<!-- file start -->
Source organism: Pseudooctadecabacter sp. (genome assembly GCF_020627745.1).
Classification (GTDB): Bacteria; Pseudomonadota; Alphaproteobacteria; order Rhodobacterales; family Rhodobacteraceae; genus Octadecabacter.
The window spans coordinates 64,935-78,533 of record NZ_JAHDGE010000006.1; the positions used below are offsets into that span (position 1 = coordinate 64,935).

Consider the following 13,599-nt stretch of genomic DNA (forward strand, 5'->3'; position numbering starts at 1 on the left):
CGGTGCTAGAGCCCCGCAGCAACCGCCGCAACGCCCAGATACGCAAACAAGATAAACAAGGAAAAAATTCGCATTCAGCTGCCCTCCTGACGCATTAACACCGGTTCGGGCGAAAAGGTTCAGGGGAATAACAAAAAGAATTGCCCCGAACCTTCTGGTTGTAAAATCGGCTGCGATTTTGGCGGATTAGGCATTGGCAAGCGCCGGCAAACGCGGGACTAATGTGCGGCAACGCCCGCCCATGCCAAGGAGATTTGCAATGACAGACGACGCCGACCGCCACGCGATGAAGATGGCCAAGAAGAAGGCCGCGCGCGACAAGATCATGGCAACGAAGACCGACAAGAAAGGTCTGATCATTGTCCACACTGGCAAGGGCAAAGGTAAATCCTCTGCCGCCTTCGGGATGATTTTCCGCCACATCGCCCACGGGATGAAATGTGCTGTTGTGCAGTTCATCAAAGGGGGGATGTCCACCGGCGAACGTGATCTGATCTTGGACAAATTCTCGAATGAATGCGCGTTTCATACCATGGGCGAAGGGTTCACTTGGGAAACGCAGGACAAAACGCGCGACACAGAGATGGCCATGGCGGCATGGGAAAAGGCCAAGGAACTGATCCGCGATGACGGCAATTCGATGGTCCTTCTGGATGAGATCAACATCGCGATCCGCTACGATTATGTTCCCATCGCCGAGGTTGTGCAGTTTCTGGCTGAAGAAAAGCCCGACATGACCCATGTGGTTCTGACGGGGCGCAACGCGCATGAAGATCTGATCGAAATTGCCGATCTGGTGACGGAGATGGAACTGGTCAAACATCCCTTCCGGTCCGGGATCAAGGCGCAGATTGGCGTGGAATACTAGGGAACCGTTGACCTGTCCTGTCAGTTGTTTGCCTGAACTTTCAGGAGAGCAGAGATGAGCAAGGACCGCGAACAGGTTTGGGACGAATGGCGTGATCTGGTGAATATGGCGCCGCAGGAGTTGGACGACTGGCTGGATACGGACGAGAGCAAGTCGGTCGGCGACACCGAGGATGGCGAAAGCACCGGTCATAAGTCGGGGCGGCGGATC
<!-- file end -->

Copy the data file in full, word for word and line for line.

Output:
Source organism: Pseudooctadecabacter sp. (genome assembly GCF_020627745.1).
Classification (GTDB): Bacteria; Pseudomonadota; Alphaproteobacteria; order Rhodobacterales; family Rhodobacteraceae; genus Octadecabacter.
The window spans coordinates 64,935-78,533 of record NZ_JAHDGE010000006.1; the positions used below are offsets into that span (position 1 = coordinate 64,935).

Consider the following 13,599-nt stretch of genomic DNA (forward strand, 5'->3'; position numbering starts at 1 on the left):
CGGTGCTAGAGCCCCGCAGCAACCGCCGCAACGCCCAGATACGCAAACAAGATAAACAAGGAAAAAATTCGCATTCAGCTGCCCTCCTGACGCATTAACACCGGTTCGGGCGAAAAGGTTCAGGGGAATAACAAAAAGAATTGCCCCGAACCTTCTGGTTGTAAAATCGGCTGCGATTTTGGCGGATTAGGCATTGGCAAGCGCCGGCAAACGCGGGACTAATGTGCGGCAACGCCCGCCCATGCCAAGGAGATTTGCAATGACAGACGACGCCGACCGCCACGCGATGAAGATGGCCAAGAAGAAGGCCGCGCGCGACAAGATCATGGCAACGAAGACCGACAAGAAAGGTCTGATCATTGTCCACACTGGCAAGGGCAAAGGTAAATCCTCTGCCGCCTTCGGGATGATTTTCCGCCACATCGCCCACGGGATGAAATGTGCTGTTGTGCAGTTCATCAAAGGGGGGATGTCCACCGGCGAACGTGATCTGATCTTGGACAAATTCTCGAATGAATGCGCGTTTCATACCATGGGCGAAGGGTTCACTTGGGAAACGCAGGACAAAACGCGCGACACAGAGATGGCCATGGCGGCATGGGAAAAGGCCAAGGAACTGATCCGCGATGACGGCAATTCGATGGTCCTTCTGGATGAGATCAACATCGCGATCCGCTACGATTATGTTCCCATCGCCGAGGTTGTGCAGTTTCTGGCTGAAGAAAAGCCCGACATGACCCATGTGGTTCTGACGGGGCGCAACGCGCATGAAGATCTGATCGAAATTGCCGATCTGGTGACGGAGATGGAACTGGTCAAACATCCCTTCCGGTCCGGGATCAAGGCGCAGATTGGCGTGGAATACTAGGGAACCGTTGACCTGTCCTGTCAGTTGTTTGCCTGAACTTTCAGGAGAGCAGAGATGAGCAAGGACCGCGAACAGGTTTGGGACGAATGGCGTGATCTGGTGAATATGGCGCCGCAGGAGTTGGACGACTGGCTGGATACGGACGAGAGCAAGTCGGTCGGCGACACCGAGGATGGCGAAAGCACCGGTCATAAGTCGGGGCGGCGGATC